Why We Mourn More For Brussels Than Ankara

Brussels Attacks Social Media
People gather by wreaths of flowers laid near the Maelbeek subway station in Brussels on March 23, 2016, mourning victims a day after blasts hit the Belgian capital. PATRIK STOLLARZ/AFP/Getty Images

Big events—football matches, train crashes and of course extremist attacks—all now have a digital aftermath. Their wake is filled with a hissing, humming cloud of digital reaction as people jump onto social media to report from the scene, share footage and images, discuss how they should react, offer and call for help, condemn those they think blameworthy and support others. Needless to say, this is all wrapped up in a heaving mass of tweets and posts.

The Brussels attacks are no exception, and myself and the digital research team at Demos have spent the last few days (and nights) building algorithms to dissect the response. The initial finding—the digital aftermath is extremely signficiant. On Twitter alone, we're looking at almost 10 million tweets probably related to the attacks. Most of this seems to be a mixture of grief, regret, solidarity and condolence. A small kernel is very nasty—pointing at Islam, not the terrorists, as the real source of blame. People seeking to make and oppose this point have been wrestling for control of the #StopIslam hashtag over the last few days.

Not all outpourings of digital grief and anger are equal. On social media, as much as in the mainstream news, the attacks in Paris and Brussels have sparked more of an emotional reaction than the equally gruesome, equally condemnable and sometimes—in cold numbers—more deadly attacks that have routinely struck places further afield; Baghdad, Ankara, Nigeria. Why? A blinkered media? Our own indifference? An implicit, systemic racism? It's even been suggested that this plays into the hands of the terrorists themselves.

For almost all of us, a life taken by terrorism anywhere in the world is a tragedy. We recognise that grief and suffering don't stop at our own borders. But human beings have always had concentric circles of attention and attachment. The majority of us pay most attention to what happens to our families first, and give most thought to how we can help them. Our circles of belonging and support then gradually creep outwards: our immediate communities, maybe a civic or faith group, our village, town or borough, our nation, the nations around us, and so on. It's why when you die your estate will automatically be passed on to your children and partner unless you say otherwise. It's why in the U.K. the Department of Work and Pensions spends £175 billion ($247.32 billion) and the Department of Health spends £117 billion ($165.35 billion) delivering services to Britons, while the Department of International Development has a budget of just under £10 billion ($14.13 billion) to help the neediest abroad. This might be a blinkered way of seeing the world, but it's also a fundamentally human one, and it's not just the media—it's a principle at the heart of public life.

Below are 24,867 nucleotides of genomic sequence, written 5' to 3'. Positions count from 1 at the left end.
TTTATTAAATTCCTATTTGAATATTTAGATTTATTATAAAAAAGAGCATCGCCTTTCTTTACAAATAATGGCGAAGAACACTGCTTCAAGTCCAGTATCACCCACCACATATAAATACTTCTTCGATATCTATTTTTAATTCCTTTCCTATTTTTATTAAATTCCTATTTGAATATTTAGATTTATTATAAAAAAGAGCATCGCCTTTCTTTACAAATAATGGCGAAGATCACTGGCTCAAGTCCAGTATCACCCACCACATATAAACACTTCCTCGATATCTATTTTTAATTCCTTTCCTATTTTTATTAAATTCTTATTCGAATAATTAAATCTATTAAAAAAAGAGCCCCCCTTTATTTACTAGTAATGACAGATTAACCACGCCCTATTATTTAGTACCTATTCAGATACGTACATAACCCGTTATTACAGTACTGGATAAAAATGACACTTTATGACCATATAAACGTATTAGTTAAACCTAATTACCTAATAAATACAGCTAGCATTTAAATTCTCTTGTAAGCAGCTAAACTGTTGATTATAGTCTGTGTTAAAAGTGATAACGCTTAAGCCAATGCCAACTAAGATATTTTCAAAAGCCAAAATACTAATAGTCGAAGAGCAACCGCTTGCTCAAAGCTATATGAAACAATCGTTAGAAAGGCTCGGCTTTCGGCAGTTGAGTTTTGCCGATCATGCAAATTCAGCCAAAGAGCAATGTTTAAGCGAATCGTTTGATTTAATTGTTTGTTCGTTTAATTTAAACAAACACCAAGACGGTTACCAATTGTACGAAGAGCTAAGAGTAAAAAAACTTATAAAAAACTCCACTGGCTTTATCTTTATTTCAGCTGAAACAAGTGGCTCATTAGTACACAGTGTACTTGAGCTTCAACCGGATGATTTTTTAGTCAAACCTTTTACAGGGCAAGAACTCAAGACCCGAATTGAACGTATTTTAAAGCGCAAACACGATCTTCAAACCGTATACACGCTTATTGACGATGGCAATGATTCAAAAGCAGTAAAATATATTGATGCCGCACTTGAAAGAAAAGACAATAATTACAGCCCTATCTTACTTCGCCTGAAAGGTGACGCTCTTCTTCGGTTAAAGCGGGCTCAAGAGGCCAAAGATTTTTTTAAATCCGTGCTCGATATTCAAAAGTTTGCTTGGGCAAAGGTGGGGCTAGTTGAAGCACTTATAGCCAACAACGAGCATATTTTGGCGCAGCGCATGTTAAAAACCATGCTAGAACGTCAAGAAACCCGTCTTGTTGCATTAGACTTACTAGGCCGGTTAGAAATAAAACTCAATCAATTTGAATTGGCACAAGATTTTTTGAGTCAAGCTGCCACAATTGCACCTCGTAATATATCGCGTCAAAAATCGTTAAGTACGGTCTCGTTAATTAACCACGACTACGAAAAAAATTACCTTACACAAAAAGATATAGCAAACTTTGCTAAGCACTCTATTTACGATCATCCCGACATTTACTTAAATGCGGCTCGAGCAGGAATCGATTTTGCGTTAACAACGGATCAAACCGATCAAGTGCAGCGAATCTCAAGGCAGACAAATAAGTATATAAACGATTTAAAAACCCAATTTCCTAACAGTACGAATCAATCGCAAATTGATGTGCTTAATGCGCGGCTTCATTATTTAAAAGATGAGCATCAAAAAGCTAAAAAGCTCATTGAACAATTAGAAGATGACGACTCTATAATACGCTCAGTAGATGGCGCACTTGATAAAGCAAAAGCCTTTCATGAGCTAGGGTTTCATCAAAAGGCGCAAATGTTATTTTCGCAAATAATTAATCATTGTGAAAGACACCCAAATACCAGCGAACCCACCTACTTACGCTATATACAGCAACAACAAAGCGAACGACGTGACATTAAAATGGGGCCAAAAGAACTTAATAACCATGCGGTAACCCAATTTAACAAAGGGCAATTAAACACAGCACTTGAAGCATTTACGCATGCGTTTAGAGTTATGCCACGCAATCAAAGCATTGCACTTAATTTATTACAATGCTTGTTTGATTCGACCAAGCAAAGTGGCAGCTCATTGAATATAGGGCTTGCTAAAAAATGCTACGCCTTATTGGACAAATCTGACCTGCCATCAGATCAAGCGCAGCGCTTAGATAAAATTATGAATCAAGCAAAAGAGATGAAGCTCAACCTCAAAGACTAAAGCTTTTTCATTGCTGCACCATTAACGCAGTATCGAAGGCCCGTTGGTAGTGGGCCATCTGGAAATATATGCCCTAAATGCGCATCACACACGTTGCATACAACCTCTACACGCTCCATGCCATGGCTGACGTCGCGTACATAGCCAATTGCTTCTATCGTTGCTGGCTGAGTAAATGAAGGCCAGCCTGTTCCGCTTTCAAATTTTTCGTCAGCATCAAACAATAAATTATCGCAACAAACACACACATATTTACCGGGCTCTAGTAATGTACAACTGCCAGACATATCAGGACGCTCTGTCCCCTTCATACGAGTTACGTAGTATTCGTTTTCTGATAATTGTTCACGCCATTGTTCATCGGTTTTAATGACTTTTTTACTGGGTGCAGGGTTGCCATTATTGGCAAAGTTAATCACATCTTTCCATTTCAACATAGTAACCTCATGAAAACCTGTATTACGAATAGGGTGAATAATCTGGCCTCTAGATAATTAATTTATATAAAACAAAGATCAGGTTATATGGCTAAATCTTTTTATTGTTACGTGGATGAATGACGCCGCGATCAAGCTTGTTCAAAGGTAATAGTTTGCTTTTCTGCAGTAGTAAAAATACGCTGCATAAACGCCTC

In the digital world, a place of swirling, bewildering content, of too much information for anyone to ever possibly read, let alone act upon, we grip those things closest to us even harder. In our own research (not all of it published yet), we've seen that the people you're most likely to speak to on social media are your family and friends. The information you're most likely to pay attention to is from sources that you know and trust, and mostly those you know about from offline life. The issues most people speak about are those local to them. Forget all the technobabble that social media transcends distance and time; for most people, most of the time, social media begins at home.

The real danger of social media isn't really our blind spots, and silences; it's the opposite. In the wake of tragedies such as the Brussels attacks, social media is now an important forum for public debate—who was to blame, what needs to change and how we stop it happening again—that anyone, anywhere can jump into. This is mostly a positive—bringing in a wider array of voices and views than ever before. But there are also downsides—the small minorities of committed, active digital voices that use social media to exploit our collective sense of grief by hurling out divisive, Islamophobic bilge. It is this that we need to guard against. An anti-Muslim backlash online, let alone one that spills onto the streets, really will play into the hands of ISIS and others who want to prise society apart.

Carl Miller, Research Director of the Centre for the Analysis of Social Media at Demos—@carljackmiller